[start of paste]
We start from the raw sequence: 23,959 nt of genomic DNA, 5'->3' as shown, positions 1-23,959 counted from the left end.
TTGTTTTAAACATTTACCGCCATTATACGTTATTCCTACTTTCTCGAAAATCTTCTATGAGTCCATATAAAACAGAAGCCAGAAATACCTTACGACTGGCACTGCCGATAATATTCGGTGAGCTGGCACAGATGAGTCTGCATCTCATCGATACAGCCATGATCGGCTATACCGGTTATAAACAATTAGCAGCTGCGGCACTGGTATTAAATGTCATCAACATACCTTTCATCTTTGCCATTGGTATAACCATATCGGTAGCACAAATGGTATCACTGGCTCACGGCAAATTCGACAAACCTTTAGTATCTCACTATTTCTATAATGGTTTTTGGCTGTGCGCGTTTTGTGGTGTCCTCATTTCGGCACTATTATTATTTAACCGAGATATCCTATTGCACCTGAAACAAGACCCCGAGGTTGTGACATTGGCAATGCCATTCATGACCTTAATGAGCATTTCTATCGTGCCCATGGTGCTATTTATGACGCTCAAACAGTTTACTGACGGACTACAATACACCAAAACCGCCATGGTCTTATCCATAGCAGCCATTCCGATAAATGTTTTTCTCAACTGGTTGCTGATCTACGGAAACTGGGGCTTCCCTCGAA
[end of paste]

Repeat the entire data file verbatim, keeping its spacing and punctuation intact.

We start from the raw sequence: 23,959 nt of genomic DNA, 5'->3' as shown, positions 1-23,959 counted from the left end.
TTGTTTTAAACATTTACCGCCATTATACGTTATTCCTACTTTCTCGAAAATCTTCTATGAGTCCATATAAAACAGAAGCCAGAAATACCTTACGACTGGCACTGCCGATAATATTCGGTGAGCTGGCACAGATGAGTCTGCATCTCATCGATACAGCCATGATCGGCTATACCGGTTATAAACAATTAGCAGCTGCGGCACTGGTATTAAATGTCATCAACATACCTTTCATCTTTGCCATTGGTATAACCATATCGGTAGCACAAATGGTATCACTGGCTCACGGCAAATTCGACAAACCTTTAGTATCTCACTATTTCTATAATGGTTTTTGGCTGTGCGCGTTTTGTGGTGTCCTCATTTCGGCACTATTATTATTTAACCGAGATATCCTATTGCACCTGAAACAAGACCCCGAGGTTGTGACATTGGCAATGCCATTCATGACCTTAATGAGCATTTCTATCGTGCCCATGGTGCTATTTATGACGCTCAAACAGTTTACTGACGGACTACAATACACCAAAACCGCCATGGTCTTATCCATAGCAGCCATTCCGATAAATGTTTTTCTCAACTGGTTGCTGATCTACGGAAACTGGGGCTTCCCTCGAA